The better-than-forecast U.S. payrolls report reduces pressure on Federal Reserve policy makers to add monetary stimulus when they meet this month without forestalling the need to act later, economists said.
“I don’t think this is going to provide a foundation for any major move,” on Sept. 21, former Fed Governor Randall Kroszner, a professor at the University of Chicago’s Booth School of Business, said in a Bloomberg Television interview.
The 67,000 increase in private payrolls in August reported by the Labor Department lowers the odds the nation will slide back into a recession while also reinforcing the view of Fed policy makers that that the economy is recovering more slowly than they would like. The Federal Open Market Committee may still consider a second round of large-scale purchases of securities, a strategy known as quantitative easing, this year.
“This could change the timing of QE2, but I think QE is on the horizon and should be on the horizon,” Paul McCulley, a portfolio manager and partner at Pacific Investment Management Co. in Newport Beach, Calif., which manages the world’s biggest bond funds, said on Bloomberg Television’s “In the Loop with Betty Liu.”
The increase in private payrolls in August exceeded the 40,000 median gain forecast in a Bloomberg News survey of economists. Overall employment fell 54,000 for a second month as the government fired census workers. The unemployment rate rose to 9.6 percent from 9.5 percent as more people entered the labor force.
A separate report from the Institute for Supply Management showed service industries in the U.S. expanded at the weakest pace in seven months.
The U.S. economy remains on a “gradual recovery track,” Atlanta Fed President Dennis Lockhart said in a speech in Johnson City, Tenn.
The Fed on Aug. 10 made its first move to shore up the recovery, deciding to reinvest principal payments on mortgage assets it holds into long-term Treasuries. Policy makers put a $2.05 trillion floor on the Fed’s securities holdings to prevent money from draining out of the financial system.
“I do not believe this change necessarily heralds the beginning of a period of further expansion of the Fed’s balance sheet,” Lockhart said Friday. The FOMC has three scheduled meetings left this year, with the final two sessions scheduled for Nov. 2-3 and Dec. 14 in Washington.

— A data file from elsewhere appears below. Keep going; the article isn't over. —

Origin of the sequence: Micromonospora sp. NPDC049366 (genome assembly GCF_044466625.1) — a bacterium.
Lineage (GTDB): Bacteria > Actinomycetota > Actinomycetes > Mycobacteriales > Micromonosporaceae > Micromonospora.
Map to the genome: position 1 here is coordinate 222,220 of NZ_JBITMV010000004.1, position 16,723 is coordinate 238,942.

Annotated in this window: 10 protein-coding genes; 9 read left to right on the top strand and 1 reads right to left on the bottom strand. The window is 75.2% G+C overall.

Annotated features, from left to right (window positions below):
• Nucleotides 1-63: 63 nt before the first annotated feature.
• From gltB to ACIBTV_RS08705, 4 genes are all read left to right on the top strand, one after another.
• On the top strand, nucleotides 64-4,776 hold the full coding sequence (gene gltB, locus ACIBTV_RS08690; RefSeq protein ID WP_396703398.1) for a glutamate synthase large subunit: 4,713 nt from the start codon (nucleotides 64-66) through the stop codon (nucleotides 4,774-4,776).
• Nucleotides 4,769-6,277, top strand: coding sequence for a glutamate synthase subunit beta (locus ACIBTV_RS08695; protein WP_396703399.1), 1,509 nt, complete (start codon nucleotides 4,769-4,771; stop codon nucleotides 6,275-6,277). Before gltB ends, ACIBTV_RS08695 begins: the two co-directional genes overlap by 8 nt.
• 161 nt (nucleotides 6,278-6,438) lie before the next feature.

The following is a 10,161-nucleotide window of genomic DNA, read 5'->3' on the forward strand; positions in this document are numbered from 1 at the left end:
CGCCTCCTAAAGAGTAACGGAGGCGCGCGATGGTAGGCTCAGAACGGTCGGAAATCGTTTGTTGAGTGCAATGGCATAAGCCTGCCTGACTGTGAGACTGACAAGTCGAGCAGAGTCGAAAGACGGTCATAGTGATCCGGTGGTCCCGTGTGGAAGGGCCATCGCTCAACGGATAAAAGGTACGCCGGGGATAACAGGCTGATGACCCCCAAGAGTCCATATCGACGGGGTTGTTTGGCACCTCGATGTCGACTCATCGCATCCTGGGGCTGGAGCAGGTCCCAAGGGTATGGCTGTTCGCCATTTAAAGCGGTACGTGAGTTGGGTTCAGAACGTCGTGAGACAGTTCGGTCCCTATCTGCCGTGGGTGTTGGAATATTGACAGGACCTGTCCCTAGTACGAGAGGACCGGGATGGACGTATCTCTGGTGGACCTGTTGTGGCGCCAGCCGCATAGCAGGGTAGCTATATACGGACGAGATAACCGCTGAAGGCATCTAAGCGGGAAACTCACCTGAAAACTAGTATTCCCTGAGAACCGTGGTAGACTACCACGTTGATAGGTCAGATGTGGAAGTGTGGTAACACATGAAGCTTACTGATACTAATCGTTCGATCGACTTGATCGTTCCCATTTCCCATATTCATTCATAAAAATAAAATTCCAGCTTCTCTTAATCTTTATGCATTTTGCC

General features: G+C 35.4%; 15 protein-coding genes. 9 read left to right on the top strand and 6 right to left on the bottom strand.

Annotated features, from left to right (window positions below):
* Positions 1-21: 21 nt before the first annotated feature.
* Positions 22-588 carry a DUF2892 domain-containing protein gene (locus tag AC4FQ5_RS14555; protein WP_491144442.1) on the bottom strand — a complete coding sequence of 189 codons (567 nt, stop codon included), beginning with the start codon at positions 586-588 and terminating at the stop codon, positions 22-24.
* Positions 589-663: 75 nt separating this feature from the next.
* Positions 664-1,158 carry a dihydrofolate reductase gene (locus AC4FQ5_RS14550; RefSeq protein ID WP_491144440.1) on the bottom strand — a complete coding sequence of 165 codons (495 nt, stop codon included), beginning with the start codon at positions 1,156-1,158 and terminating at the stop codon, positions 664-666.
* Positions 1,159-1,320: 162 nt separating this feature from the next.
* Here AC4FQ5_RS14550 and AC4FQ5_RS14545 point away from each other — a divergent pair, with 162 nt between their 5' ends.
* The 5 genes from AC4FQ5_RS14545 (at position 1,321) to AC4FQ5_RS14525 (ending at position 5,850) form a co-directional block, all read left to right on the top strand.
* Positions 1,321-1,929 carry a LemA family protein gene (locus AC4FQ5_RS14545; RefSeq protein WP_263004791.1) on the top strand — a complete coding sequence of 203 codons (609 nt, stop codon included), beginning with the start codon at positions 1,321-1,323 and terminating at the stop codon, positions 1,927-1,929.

Lockhart also indicated the Fed could move in the other direction: “Nor do I think the decision precludes a return to a policy of allowing the balance sheet to shrink on its own.”
Fed Chairman Ben Bernanke said in an Aug. 27 speech that while the “preconditions” for a growth pickup next year are “in place,” the Fed was prepared to embark on more stimulus, such as asset purchases, if needed.
The payrolls data follow another report this week showing manufacturing expanded faster than forecast in August.
“The sense of urgency probably recedes to a great degree after not just this number but some of the numbers we’ve gotten over the last week or two,” said Stephen Stanley, chief economist at Pierpont Securities LLC in Stamford, Conn., and a former Fed researcher.
Some central bank officials “would like to dig in against a further expansion of the balance sheet,” Stanley said, while Bernanke and other top policy makers “are quite dovish right now.”
Friday’s figures didn’t show the deterioration in the outlook that Bernanke suggested would be needed to trigger further easing. The Fed chief said the central bank would weigh the benefits against the costs of unconventional action after lowering the benchmark interest rate almost to zero in December 2008 and pledging since March 2009 to leave it there for an “extended period.”
Donald Kohn, who retired from the Fed Sept. 1 after serving as vice chairman, said in a CNBC interview broadcast that day that said the central bank’s decision to reinvest proceeds from maturing mortgage-backed securities won’t necessarily lead to additional stimulus.
“It’s not a signal of something to come,” Kohn said. “It is a signal that the outlook is not as good as it was in the spring.”
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